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...as I tied off the 75th contractor bag full of old clothes, children's toys, and random stuff, to be sent to Goodwill. "No one should live like this. It's not healthy for her mind or her body."

The total of the day stood at eighty bags. A little over a ton of clothing and junk went out of the 10 x 15 room. I spent ten hours just filling bags and handing them to someone to take out and load into the pickup truck. Today I'm going to clean the room, now that I can see it, and clean the living room. Then I'm going to work on the front parlor where she's been living, if I have time.

If I have time? We're doing this while she's in the hospital and doesn't know. She refuses all help and all pleas to do something, and now she's weak and is in danger from her house. So it has to be done, no matter what it does to her psyche or how much it pisses her off.

At a certain point, you have to intervene and act with a hoarder.

Compulsive hoarding is a complex mental disorder involving a need to acquire and save lots of objects, regardless of the toll on finances, family and living conditions. The objects can vary widely, and can even include pets.

Here are some signs of hoarding, complete with my own description of how it actually plays out.

1. Acquiring objects brings a rush. She would call us to gloat over finding bags of clothes left over after rummage sales, or various houseware items in the trash after Christmas.

2. You have trouble finding things. I'm not talking about the "I haven't seen it for eight months and don't know exactly what drawer it's in" sort of thing. Many things I found were in their original packaging, still in the bag from the store.

3. Throwing things out upsets you.
She didn't hoard food garbage (thank all the gods) but we found bags and bags of opened and sorted junk mail starting in 2004. She kept it all.

4.Fix-it projects pile up faster than you can repair them. Hoarders intend to mend broken items but never get to them. Partly because the mess gets in the way, and partly because why fix it, if you can't use the space due to the mess. Yesterday my nephew installed two ceiling fans and helped clean and repair other light fixtures. We are going to hang shelves in the kitchen for storage this weekend, too, since it has almost no cabinets. We also completed the installation of the downstairs bathtub, which had been on hold because of the junk.

5. You avoid having visitors. Many compulsive hoarders find excuses for keeping guests out of their homes. I would actually say this is the biggest warning sign. If it's too bad for the world to see, wake up and FIX IT! Before it grows and eats your head.

6. You put off repairs because your house is a mess. Hoarders are often too embarrassed to open their door to a plumber, carpenter or landlord.  She has a refrigerator that needs a small repair to the fan wiring to keep it running. But due to the mess, she has purchased a second refrigerator and put it in another room of the house. Preparing a meal involves walking from end to end of the house to get ingredients.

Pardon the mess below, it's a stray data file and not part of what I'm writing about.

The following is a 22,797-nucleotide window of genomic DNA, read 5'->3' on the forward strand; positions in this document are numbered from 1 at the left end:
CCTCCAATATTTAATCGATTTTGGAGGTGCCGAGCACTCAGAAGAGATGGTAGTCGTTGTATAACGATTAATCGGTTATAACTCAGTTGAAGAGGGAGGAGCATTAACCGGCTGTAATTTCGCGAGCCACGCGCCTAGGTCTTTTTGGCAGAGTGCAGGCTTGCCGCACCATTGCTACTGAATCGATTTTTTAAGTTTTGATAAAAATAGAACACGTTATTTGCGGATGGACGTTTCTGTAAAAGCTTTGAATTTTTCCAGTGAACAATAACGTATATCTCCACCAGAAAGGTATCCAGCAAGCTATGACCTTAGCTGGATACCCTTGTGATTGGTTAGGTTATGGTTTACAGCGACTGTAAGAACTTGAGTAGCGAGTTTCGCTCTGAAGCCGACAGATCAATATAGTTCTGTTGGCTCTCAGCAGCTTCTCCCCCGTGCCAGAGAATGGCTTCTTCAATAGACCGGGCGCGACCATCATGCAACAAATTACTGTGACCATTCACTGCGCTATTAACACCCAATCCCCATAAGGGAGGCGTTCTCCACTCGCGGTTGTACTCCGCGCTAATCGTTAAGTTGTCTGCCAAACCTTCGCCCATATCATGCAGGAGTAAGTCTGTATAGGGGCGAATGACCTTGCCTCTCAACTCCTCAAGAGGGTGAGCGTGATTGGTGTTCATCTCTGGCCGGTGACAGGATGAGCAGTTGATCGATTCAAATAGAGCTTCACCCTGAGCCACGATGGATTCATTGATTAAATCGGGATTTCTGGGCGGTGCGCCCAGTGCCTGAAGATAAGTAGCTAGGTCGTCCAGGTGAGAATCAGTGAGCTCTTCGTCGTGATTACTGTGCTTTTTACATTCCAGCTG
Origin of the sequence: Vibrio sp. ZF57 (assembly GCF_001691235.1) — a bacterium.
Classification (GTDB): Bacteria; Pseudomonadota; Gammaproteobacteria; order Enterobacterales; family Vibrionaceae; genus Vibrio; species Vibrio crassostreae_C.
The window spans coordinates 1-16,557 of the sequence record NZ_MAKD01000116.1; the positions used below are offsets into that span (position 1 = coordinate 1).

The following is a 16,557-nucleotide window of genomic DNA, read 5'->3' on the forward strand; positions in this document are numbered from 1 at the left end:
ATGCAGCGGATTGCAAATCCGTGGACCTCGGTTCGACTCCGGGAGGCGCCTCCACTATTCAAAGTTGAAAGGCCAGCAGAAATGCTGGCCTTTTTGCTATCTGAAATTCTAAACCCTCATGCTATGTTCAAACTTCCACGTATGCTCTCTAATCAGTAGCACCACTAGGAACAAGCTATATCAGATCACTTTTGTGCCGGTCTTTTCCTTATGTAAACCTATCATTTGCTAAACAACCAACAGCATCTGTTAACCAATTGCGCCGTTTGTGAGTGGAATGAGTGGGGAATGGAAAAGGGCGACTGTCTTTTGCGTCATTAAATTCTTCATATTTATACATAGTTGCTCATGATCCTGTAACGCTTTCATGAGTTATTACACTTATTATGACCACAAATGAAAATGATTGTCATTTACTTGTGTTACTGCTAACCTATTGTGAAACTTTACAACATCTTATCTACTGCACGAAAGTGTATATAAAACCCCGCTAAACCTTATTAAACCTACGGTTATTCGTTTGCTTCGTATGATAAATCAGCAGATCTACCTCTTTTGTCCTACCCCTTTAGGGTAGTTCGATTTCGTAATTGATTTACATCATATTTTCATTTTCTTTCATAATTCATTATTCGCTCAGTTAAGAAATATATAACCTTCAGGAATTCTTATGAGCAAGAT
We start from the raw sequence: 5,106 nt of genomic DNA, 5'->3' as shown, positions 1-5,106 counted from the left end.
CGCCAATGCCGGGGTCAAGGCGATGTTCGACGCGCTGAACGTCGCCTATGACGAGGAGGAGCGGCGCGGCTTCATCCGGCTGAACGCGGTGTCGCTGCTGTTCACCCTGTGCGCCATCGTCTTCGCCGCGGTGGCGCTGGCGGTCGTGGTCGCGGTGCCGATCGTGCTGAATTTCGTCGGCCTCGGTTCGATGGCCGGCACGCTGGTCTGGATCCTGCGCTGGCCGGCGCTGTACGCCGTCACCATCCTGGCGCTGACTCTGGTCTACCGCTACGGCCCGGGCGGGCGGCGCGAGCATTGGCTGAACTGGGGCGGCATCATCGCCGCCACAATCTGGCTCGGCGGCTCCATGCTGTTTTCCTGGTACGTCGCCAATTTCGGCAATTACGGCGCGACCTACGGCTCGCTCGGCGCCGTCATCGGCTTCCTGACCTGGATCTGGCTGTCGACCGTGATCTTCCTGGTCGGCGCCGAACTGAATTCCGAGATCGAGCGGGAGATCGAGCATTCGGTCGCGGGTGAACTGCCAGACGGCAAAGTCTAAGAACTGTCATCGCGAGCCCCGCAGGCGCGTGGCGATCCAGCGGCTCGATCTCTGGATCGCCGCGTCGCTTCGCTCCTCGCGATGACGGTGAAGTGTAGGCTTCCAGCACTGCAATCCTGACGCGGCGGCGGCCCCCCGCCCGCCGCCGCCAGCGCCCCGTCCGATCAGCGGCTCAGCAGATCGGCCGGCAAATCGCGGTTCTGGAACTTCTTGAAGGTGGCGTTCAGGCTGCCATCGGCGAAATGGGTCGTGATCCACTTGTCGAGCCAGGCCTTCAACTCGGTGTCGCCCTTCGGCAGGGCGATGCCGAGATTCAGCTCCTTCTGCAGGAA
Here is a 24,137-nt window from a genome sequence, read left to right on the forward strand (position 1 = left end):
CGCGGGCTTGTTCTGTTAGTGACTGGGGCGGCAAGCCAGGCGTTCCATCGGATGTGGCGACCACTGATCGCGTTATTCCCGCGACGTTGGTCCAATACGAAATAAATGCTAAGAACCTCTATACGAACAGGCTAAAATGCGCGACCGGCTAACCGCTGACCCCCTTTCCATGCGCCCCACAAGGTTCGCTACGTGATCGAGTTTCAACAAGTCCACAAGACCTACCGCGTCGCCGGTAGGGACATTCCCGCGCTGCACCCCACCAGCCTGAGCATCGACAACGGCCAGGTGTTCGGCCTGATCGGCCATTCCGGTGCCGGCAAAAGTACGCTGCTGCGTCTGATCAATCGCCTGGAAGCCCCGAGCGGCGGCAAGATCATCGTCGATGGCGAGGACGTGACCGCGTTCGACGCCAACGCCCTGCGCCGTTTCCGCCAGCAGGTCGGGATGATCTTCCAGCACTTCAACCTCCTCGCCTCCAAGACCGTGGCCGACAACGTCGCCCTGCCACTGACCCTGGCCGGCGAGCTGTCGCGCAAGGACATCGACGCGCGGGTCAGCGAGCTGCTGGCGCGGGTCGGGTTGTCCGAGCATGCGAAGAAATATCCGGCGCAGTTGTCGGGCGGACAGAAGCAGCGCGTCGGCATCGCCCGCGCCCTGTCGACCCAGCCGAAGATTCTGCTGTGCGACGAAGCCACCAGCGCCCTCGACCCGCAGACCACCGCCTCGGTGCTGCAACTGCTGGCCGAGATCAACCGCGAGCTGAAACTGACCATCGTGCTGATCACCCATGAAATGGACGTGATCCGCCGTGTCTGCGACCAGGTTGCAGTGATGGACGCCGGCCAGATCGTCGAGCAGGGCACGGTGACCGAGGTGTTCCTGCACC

7. You’re saving items because they might be useful or valuable someday. Hoarders place value on items that are worthless or of little value. She gathered these clothes out of the trash because they were still useful. But making them useful means getting them back out into the world where people can get them and use them, not hoarding them in piles in an unused bedroom.

I know some people collect things in a non-hoarding way, and that's fine. For me, the difference between a collection and a hoard is that collections are cataloged, displayed, cared for, and are not the person's life, nor do they displace basic daily activities of living. While I may not care to collect Precious Moments figurines and memorabilia to the point that everything has that motif on it, if they can still cook, eat, clean up, take a bath, and sleep in a bed and sit and live in the living room, the overwhelming collection can be okay. But even that is rather akin to functional alcoholism, and needs to be monitored closely.

8. You can't use rooms for their intended function.  My mother in law was sleeping on a couch, storing her clothing randomly among the mess in her laundry room, and had a refrigerator in her living room because she couldn't stand to have someone come fix the one in the kitchen. The only open seats in the house were on that couch. The rest were piled with stuff.

Well, I need to eat breakfast and head back to my mother in law's house. More cleaning and work is needed so that she can sleep in the bedroom next to the bathroom when she comes home from the hospital.  If anyone in the north central Indiana area wants to help, Kosmail me and keep your Sunday free. I could use it.  If not, prayers are good too.

Originally posted to Alexandra Lynch on Sat Jun 16, 2012 at 04:17 AM PDT.

Also republished by KosAbility.

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